Meanwhile, a new report from the Medicare Payment Advisory Commission (MedPAC) confirms earlier research showing there is a great deal of waste in Medicare spending. What makes the timing of this report richly ironic is the fact that MedPAC is the very panel that the Senate bill would transform into a new, more powerful commission that would figure out how to achieve Medicare savings.
The federal advisory commission found that regional differences in Medicare spending were substantial but not as large as those that researchers at Dartmouth Medical School and elsewhere have documented. The MedPAC report distinguishes between differences in the amount of services provided to Medicare patients across the country and the amount that the government program pays for those services in various regions. The reason why that's important is that Medicare pays different amounts for the same services, depending on an area's labor and other costs, whether it's a rural or urban area, whether the care is provided in an academic medical center, and other factors.
The variations in spending are higher than the variations in the use of services. So, for example, New York and Boston use slightly less services than the national average even though those cities' health costs are very high. By contrast, Oklahoma City's use of services is 120 percent of the national average; Houston's is 122 percent of that benchmark; and New Orleans' is 125 percent of it. Not surprisingly, providers deliver nearly 40 percent more services in the Miami area than the national average, and 10 percent more than those in any other large metropolitan area.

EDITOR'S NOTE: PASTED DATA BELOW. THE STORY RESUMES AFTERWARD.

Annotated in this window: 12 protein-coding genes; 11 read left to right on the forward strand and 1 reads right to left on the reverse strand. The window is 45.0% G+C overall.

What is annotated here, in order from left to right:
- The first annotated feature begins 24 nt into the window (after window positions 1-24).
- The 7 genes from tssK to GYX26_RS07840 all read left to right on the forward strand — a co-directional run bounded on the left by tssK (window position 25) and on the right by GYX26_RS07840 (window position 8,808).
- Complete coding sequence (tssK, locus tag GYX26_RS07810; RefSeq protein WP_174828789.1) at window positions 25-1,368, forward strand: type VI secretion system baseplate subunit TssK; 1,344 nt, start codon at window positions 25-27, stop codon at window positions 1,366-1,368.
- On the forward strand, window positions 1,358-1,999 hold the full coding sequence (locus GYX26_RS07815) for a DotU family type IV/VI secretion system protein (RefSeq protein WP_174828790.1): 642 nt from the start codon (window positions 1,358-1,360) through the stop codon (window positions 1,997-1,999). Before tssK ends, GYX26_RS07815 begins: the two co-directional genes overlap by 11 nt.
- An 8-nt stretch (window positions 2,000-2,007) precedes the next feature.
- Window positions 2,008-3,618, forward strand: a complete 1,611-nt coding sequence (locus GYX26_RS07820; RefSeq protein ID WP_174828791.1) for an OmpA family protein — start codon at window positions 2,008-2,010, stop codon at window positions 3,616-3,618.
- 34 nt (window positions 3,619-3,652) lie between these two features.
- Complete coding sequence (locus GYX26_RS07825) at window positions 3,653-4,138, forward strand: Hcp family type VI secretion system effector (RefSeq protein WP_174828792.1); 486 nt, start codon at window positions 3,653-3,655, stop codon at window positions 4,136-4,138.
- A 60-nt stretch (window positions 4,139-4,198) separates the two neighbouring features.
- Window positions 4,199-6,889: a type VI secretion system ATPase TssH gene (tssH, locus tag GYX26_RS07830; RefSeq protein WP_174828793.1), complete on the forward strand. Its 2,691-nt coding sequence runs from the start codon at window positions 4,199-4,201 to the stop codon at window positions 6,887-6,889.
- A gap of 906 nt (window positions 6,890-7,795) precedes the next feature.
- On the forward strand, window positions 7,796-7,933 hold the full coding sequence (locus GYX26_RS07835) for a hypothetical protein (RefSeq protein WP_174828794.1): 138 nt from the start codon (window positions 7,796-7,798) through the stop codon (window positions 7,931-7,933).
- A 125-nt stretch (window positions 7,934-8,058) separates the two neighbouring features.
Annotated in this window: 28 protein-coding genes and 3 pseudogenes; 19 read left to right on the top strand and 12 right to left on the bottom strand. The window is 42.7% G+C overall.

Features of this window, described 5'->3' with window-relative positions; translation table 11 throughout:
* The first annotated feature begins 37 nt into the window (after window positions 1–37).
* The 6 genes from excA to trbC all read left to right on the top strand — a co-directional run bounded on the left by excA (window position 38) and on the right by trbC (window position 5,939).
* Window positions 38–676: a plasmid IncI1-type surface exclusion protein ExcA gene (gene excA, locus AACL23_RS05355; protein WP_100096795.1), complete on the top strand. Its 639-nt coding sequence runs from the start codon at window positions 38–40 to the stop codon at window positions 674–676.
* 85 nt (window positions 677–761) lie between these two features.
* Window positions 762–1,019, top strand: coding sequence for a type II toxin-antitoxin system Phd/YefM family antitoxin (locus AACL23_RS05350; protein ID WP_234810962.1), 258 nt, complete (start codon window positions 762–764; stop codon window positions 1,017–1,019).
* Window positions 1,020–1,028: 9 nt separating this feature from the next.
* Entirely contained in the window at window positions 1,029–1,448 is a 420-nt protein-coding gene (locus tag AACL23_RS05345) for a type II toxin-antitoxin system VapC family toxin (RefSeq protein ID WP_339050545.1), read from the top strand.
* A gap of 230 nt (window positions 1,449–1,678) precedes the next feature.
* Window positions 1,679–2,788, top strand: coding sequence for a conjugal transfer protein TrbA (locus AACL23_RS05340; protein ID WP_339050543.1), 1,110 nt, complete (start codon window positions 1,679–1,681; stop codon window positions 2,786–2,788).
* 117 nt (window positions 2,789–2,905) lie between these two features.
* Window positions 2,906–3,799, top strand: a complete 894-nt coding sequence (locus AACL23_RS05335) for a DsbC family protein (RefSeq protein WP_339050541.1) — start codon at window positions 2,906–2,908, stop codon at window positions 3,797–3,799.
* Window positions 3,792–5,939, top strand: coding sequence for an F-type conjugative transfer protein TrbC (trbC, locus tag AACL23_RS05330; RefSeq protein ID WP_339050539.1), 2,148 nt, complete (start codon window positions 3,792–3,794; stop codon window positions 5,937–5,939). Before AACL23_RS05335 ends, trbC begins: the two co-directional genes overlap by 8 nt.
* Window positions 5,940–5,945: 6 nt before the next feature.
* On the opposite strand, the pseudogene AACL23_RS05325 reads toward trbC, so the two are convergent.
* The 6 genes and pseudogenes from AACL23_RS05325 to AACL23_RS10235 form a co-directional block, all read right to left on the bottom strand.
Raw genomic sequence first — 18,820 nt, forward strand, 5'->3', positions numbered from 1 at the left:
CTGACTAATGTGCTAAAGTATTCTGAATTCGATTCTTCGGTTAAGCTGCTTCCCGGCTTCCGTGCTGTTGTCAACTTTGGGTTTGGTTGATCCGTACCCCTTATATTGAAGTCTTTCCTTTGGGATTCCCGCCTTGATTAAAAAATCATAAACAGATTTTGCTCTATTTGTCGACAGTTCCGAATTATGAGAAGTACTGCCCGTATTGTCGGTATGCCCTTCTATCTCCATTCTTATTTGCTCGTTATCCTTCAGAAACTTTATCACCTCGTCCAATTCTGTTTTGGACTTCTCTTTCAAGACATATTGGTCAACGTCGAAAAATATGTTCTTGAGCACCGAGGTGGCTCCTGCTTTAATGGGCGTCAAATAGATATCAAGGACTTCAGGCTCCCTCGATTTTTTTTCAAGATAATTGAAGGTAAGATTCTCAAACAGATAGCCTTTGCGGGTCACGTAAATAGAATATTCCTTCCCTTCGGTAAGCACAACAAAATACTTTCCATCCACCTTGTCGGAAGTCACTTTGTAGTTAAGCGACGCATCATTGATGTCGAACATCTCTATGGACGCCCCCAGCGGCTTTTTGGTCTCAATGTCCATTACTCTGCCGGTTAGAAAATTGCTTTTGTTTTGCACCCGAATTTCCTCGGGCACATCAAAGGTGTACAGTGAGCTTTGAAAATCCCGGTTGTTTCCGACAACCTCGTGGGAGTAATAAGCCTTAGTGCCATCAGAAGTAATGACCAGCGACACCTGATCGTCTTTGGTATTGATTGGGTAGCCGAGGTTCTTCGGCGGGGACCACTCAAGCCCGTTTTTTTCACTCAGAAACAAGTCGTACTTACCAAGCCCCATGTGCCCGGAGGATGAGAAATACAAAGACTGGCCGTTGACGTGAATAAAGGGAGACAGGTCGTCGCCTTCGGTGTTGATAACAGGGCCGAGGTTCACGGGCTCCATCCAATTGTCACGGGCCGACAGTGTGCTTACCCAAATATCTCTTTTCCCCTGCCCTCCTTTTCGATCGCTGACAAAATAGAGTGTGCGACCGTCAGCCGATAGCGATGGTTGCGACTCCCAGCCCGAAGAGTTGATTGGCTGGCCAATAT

While legislators from lower-cost states argue they're being shortchanged by Medicare, the real import of this study is that there are large variations in what physicians do or order for patients that are not justified by the patients' health status or the latest medical research.
A solid example of that conclusion is contained in a study presented this week at the Radiological Society of North America meeting in Chicago. A University of Wisconsin-Madison team studied 978 CT scans of the abdomen and pelvis that had been sent to the university for interpretation. Using American College of Radiology guidelines, the researchers determined that 52 percent of the scans were unnecessary. Equally alarming, each one of these unnecessary scans exposed patients to the equivalent of 113 X-rays, raising their cancer risk.
Why do physicians order CT scans that are inappropriate and/or why do radiologists perform them? Dr. Louis Hinshaw, one of the University of Wisconsin researchers, is quoted as saying that some institutions may have done the scans for good measure, or because the CT machines were automatically set to do them. It is also possible, he said, that some imaging centers did more scans for the money.
In any case, it's pretty clear that there's a lot of waste that can be cut out of Medicare. Does it add up to $50 billion a year? Quite likely. Will it harm Medicare patients if this waste is removed from the system? No way.